Future Prospects Brighten Up for Tsumeb

The Tsumeb municipality’s Strategic Liaison Officer Stella Imalwa says Tsumeb residents should expect good things in the not to too distant future, as the municipality continues its efforts to deal with the many challenges facing the town.

Imalwa says prospects for the town have improved markedly with regard to the provision of housing and employment. Imalwa says she understands the tension and dissatisfaction among residents with regard to general service delivery, but this will soon be a thing of the past. “Tension is understandable when one considers the database pool consisting of 5895 unemployed people all looking for… employment. Understanding that these problems will not be resolved overnight is critical and people need to be more patient,” she appealed during a recent interview with New Era.

According to her over 100 general workers inclusive of boilermakers, carpenters, plumbers, bricklayers and concrete mixers are expected to find employment through the municipality’s database, provided they pass the compulsory medical tests. “Tschudi mine will be opening soon on the Oshivelo road about 10 kilometres outside Tsumeb. It is expected to be completed by the end of this year and it has the potential to create more than 700 part-time and full-time jobs, not only in the Oshikoto Region and the Tsumeb area, but across the country,” she says. Imalwa conceded that the influx of people from all over the country in search of jobs has compounded the town’s already existing problems with regard to housing and unemployment. “The increasing numbers of people puts a strain on basic service delivery such as roads, sanitation and refuse removal. Everything is put under pressure with the rapid increase in population.” One of the ways the municipality has devised to stem the influx is to limit contractors’ ability to bring in general workers from outside and to encourage them to source workers from the town itself to benefit the local economy. This she says will alleviate the pressure to provide more services, such as housing, while at the same time combating the high unemployment rate at the town.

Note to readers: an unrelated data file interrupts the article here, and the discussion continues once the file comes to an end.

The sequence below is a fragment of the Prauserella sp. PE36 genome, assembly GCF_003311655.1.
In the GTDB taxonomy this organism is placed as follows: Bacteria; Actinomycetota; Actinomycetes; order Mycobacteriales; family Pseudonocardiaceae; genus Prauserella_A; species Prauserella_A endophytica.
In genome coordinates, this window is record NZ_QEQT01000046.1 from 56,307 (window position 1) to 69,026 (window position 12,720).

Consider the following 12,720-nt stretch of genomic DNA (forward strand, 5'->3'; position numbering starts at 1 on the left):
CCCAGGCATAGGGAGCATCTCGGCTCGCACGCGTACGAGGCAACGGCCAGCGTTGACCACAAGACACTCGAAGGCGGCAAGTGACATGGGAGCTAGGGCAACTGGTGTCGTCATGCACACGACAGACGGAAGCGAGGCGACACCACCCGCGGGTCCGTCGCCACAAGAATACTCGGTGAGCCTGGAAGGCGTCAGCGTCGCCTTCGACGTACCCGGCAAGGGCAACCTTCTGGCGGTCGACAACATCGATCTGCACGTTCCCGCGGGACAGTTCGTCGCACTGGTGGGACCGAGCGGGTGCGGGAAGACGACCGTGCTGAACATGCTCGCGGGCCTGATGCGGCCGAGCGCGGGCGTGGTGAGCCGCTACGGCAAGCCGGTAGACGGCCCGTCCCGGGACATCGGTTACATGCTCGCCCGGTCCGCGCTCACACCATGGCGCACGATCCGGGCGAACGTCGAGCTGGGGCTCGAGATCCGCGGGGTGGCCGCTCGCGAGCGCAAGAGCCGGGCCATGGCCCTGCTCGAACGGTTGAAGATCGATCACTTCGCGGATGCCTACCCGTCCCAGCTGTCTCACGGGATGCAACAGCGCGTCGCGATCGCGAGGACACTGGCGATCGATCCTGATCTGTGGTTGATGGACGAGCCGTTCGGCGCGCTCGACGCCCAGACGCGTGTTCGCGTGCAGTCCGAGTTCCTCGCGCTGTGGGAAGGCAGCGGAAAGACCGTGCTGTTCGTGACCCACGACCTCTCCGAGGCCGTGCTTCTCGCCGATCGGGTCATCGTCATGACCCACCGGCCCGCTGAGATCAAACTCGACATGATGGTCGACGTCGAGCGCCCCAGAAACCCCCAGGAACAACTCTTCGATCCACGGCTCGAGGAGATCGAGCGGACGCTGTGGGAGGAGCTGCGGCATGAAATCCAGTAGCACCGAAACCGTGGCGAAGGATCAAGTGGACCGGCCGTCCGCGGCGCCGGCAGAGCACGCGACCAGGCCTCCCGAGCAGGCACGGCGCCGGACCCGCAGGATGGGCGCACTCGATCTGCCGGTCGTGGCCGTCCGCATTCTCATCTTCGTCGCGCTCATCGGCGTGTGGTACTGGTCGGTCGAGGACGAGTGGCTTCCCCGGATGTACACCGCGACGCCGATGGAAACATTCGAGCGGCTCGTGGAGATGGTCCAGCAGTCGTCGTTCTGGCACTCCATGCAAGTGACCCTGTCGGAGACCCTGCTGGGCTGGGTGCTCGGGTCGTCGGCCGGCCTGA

Tsumeb Town Planner Festus Nekayi agrees that there are many challenges, but says great developments are in the pipeline but called for cautious optimism, since miracles are not possible when it comes to service delivery for a town with a burgeoning population such as Tsumeb. “The housing problems will be addressed, we are not miracle workers so this will not take place overnight. Patience is crucial” Nekayi aised. “Council is currently mobilizing funds in the region of N$30 million to service available land in order to provide over 150 new houses,” Nekayi revealed.

“An estimated 4.5 hectares west of Nomstoub will not only cater for low-income earners, but also middle-income earners in need of housing. About 500 plots will be serviced by the municipality itself, while private property developers will be given about 200 plots and about 50 individual land applications for people who basically want land to build their own homes on,” according to Nekayi.

When asked to comment on the rapidly expanding Kuvukiland an informal settlement that is fast making its way to the B1 road, Nekayi said the municipality is working hard to deal with the situation before it gets out of hand. “It is imperative to note that the 350 legally settled people have access to services such as electricity, but some of the people complaining have settled on private land belonging to Weatherly mine.

“The municipality works within the ambit of the law, therefore we cannot be expected to service land that we know is privately owned since this will result in legal issues. It will be perceived as a form of encouragement for people to settle there. These are our people and we are currently in talks with Weatherly mine to see if an accord can be reached which will benefit both parties,” Nekayi explained.

Source : New Era